This generates an HTML file with all the links in my account, which I really should have been doing once in a while instead of blindly relying on Delicious to always be there, but I digress.

What to do with the resulting HTML file?

For browsers, Lifehacker has written a good post but keep in mind that all your tags and notes won’t import in with the links. Those tags are the majority of the value for most librarians I know.

Ready to try another social bookmarking site?

I clamored to set up a Diigo account, then fumbled.  Where are things?! Go to Tools, scroll down to the very bottom and click Import Bookmarks… or click directly there. This and other bookmarking services would do well to make import capabilities very very visible front and center to the panicking Delicious masses right now. From there it guides you on importing the handy-dandy HTML file Delicious gave you.  It assured me the privacy setting in Delicious would be the same as in Diigo, and for the time being I have

I’m sure this may take a while given the news today! I’ll update later when it’s done because I am concerned about privacy and want to doublecheck that in particular.

The perfect NLM holiday mashup

Tuesday, December 14th, 2010

Dancing elves with NLM anatomic images heads

Elf Yourself +

NLM’s Historical Anatomies on the Web =

You just have to watch the results

With thanks to Carol Torgan!

Reflections: How can you act when you’ve never seen the script?

Wednesday, December 8th, 2010

I’ll be honest: I know full well the content frequency has plummeted this year compared to 2008 and 2009. I have never held myself to any ‘write X posts per Y time period’ here because that opens the door to banality and I value both your and my time too much to go down that path. It’s been a rough year for me both personally and professionally although things have been looking up again.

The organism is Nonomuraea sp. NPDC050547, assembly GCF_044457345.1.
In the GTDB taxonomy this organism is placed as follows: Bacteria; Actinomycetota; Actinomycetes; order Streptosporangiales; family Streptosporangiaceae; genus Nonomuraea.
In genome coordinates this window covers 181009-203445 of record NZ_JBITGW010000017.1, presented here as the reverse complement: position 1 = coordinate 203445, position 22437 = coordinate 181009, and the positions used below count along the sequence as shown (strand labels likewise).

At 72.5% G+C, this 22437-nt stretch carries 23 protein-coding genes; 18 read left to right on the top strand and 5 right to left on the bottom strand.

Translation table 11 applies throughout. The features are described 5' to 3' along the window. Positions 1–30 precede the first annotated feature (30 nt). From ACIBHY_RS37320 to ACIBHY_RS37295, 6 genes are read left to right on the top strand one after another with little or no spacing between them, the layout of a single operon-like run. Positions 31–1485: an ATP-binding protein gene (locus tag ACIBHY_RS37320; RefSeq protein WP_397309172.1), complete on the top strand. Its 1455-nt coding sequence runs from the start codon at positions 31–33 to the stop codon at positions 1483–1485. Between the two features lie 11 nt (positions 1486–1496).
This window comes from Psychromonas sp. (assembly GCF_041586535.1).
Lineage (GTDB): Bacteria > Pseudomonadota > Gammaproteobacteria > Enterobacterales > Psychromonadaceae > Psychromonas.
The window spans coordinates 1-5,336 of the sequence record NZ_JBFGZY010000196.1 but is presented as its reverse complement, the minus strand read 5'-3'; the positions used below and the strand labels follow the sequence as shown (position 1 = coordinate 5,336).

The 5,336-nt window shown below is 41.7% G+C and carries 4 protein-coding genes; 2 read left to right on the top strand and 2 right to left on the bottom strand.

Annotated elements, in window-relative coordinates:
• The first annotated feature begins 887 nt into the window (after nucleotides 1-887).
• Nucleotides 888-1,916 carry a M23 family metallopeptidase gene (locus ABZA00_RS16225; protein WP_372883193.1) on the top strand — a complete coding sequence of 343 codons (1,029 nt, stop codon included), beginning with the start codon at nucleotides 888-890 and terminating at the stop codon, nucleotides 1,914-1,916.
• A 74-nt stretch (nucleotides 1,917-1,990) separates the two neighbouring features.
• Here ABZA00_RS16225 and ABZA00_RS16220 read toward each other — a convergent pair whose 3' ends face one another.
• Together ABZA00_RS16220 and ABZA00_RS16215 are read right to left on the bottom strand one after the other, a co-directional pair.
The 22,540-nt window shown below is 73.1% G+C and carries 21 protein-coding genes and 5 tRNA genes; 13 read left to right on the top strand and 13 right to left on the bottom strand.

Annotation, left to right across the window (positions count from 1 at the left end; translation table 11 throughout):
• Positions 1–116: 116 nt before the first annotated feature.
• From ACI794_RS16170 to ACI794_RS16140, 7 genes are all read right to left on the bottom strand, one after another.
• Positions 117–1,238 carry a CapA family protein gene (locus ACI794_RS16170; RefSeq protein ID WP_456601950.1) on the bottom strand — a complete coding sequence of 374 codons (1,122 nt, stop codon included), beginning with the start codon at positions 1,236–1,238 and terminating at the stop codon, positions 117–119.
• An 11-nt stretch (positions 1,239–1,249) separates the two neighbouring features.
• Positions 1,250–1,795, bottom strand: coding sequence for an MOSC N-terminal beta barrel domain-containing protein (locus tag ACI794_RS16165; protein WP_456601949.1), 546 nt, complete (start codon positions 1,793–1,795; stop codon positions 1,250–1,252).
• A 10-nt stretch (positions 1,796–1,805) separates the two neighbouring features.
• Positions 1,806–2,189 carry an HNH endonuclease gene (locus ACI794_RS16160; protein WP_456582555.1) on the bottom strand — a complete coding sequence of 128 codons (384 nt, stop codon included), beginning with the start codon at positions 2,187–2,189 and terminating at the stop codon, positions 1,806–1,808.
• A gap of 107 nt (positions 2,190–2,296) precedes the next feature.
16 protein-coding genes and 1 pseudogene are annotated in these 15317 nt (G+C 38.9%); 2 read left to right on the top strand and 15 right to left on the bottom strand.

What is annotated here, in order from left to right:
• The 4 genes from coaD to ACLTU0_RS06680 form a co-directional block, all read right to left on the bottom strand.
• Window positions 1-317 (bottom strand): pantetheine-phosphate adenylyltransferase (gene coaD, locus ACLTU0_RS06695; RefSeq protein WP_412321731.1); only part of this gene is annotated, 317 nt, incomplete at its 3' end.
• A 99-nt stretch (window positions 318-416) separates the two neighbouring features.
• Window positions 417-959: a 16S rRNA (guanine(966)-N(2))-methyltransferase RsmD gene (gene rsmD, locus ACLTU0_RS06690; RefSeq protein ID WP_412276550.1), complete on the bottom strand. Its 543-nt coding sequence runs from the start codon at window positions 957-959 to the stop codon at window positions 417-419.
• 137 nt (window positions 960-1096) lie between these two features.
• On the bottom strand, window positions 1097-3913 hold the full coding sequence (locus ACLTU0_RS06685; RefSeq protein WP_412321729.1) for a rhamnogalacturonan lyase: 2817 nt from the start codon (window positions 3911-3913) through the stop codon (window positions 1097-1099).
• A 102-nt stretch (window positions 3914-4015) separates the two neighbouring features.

There are several topics others have written about recently that I’m coalescing here because as 2010 ends I’m reflecting on what my writing here is and can be. I hesitate to say should because the moment I think I’ve reached some destination with my writing is when I should stop because there is no end, only evolution.

I try to keep up with a wide variety of RSS feeds in many topics but have identified an interesting conundrum: There are plenty of blogs I read because I want to, but also a large number that I scan quickly because I feel I need to or I will miss something and/or not know what everyone else is talking about. There is a mixture of work and personal expectations about current information I’m supposed to keep up on and I relate well with Alisha declaring information bankruptcy. The filter is failing for me because there’s an ever-present need to know more, More, MORE. David Hale (yeah I didn’t know he blogged either) reminds us that Organization and management are futile exercises, if the information we organize and manage does not add value in our lives.

Information value. What role are we as librarians really playing in that as individual reference points? A rather dismal one if the figures Mark MacEachern highlighted from Project Information Literacy about how students evaluate information are accurate in the one year plummet for librarians. The 72 page report PDF is on tap to reflect upon this weekend.